Marowski, Daniel G. and Matur, Roger, editors. "William Kennedy." CONTEMPORARY LITERARY CRITICISM, Vol. 53, Detroit: Gale Research, 1989, pp. 189-201.
Michener, Christian. FROM THEN INTO NOW: WILLIAM KENNEDY'S ALBANY NOVELS. University of Scranton Press, 1998.
Reilly, Edward C. TWAYNE'S UNITED STATES AUTHORS SERIES: WILLIAM KENNEDY. Boston: Twayne Publishers, 1991.
Van Dover, J. K. UNDERSTANDING WILLIAM KENNEDY. Columbia, SC: University of South Carolina Press, 1991.
INTERVIEWS AND PROFILES
Baruth, Philip. "William Kennedy on the Surreal and the Unconscious, the Religious, the Subline, and the Gonzo." NEW ENGLAND REVIEW, V 19 No 1 Winter 1998: 116-26.
Bauer, Douglas. "Talking With William Kennedy." THE WASHINGTON POST BOOK WORLD, 13, 3 January 16, 1993: 6.
Busby, Mark. "William Kennedy." In DICTIONARY OF LITERARY BIOGRAPHY: YEARBOOK, 1985. Detroit: Gale Research Company, 1985: 387-94.
Croyden, Margaret. "The Sudden Fame of William Kennedy." THE NEW YORK TIMES MAGAZINE, August 26, 1984: 33+.
Heron, Kim. "The Responsibility of Carrying the Dead." THE NEW YORK TIMES BOOK REVIEW, May 22, 1988, Sec. 7:4.
Sheppard, R. Z. "Stealing From Himself." TIME, V. 147, May 13, 1996: 92.
Stokvis, Irene. "First Novelists: Twenty-Five New Writers--Fall 1969--Discuss Their First Published Novels." LIBRARY JOURNAL 94, October 1, 1969; 3475.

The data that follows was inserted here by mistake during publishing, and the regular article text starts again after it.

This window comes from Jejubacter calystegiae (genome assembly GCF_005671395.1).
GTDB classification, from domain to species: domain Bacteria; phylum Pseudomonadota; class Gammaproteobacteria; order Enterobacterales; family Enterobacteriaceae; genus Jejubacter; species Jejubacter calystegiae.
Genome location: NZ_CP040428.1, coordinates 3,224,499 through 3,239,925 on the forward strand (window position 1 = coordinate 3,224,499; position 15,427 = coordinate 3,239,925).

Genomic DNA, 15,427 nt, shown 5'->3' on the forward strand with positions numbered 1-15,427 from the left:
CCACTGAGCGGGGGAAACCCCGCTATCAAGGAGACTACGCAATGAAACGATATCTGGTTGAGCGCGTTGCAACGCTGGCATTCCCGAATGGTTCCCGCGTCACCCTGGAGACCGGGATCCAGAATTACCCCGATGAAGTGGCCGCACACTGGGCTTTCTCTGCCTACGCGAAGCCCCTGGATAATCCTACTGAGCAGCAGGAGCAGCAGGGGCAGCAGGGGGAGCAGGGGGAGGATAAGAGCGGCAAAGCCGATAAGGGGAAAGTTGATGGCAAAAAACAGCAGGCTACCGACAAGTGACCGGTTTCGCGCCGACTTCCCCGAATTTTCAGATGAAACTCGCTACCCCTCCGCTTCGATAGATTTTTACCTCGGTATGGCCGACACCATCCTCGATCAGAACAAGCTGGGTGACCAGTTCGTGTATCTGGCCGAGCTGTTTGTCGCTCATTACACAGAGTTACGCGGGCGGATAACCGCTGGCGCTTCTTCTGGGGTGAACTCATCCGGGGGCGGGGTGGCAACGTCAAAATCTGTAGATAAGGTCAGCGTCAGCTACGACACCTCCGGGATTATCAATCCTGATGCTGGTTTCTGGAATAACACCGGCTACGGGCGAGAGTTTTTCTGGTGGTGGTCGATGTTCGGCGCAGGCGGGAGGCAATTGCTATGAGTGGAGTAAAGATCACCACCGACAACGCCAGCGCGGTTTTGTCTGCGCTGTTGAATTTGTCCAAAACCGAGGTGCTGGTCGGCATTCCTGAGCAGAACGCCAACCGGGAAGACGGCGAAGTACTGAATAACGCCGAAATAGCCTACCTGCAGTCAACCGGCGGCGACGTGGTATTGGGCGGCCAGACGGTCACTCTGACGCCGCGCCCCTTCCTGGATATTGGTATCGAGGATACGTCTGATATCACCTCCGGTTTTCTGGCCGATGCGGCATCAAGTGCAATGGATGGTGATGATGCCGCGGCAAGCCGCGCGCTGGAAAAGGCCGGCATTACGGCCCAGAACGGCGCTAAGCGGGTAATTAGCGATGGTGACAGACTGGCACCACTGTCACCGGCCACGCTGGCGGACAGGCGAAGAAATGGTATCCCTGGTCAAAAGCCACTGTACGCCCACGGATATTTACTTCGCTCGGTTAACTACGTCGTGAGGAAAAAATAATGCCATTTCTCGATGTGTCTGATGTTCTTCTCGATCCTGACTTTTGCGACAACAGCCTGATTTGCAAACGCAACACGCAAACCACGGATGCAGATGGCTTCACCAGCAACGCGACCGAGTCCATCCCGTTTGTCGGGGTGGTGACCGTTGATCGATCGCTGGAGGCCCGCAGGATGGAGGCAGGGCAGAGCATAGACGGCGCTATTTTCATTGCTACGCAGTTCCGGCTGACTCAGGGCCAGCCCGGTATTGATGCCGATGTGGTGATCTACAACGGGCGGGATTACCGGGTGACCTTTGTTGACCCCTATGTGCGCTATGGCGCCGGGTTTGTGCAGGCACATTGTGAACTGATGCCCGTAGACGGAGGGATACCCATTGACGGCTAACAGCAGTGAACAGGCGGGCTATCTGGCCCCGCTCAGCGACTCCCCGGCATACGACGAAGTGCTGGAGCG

Seshachari, Neila C, ed., CONVERSATIONS WITH WILLIAM KENNEDY. Jackson, MS & London: University Press of Mississippi, 1997.
IRONWEED. Pub Group West Audio, 1988. [read by Jason Robards]
THE FLAMING CORSAGE. Newport Beach, CA: Books on Tape, 1996.
VERY OLD BONES. Newport Beach, CA: Books on Tape, 1996.
"William Kennedy, Interview." American Audio Prose Library, June 1987.
"William Kennedy's Albany." Princeton, NJ: Films for the Humanities & Sciences, 1996. (Videocassette, 58 minutes.)
"William Kennedy" [video recording]. Directed by Fenella Greenfield; Northbrook, IL: The Roland Collection of Films on Art, 1989.
BIBLIOGRAPHY Reilly, Edward C. "A William Kennedy Bibliography." BULLETIN OF BIBLIOGRAPHY, 48 June 1991: 61-74.